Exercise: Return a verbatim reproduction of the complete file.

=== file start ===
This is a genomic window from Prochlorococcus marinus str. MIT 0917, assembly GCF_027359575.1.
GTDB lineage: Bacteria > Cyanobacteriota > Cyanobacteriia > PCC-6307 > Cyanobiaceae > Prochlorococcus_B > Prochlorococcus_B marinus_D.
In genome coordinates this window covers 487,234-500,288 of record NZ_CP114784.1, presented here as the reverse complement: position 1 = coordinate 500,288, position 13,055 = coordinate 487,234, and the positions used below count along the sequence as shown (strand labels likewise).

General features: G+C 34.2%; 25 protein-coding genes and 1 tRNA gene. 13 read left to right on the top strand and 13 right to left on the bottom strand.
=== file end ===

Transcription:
This is a genomic window from Prochlorococcus marinus str. MIT 0917, assembly GCF_027359575.1.
GTDB lineage: Bacteria > Cyanobacteriota > Cyanobacteriia > PCC-6307 > Cyanobiaceae > Prochlorococcus_B > Prochlorococcus_B marinus_D.
In genome coordinates this window covers 487,234-500,288 of record NZ_CP114784.1, presented here as the reverse complement: position 1 = coordinate 500,288, position 13,055 = coordinate 487,234, and the positions used below count along the sequence as shown (strand labels likewise).

General features: G+C 34.2%; 25 protein-coding genes and 1 tRNA gene. 13 read left to right on the top strand and 13 right to left on the bottom strand.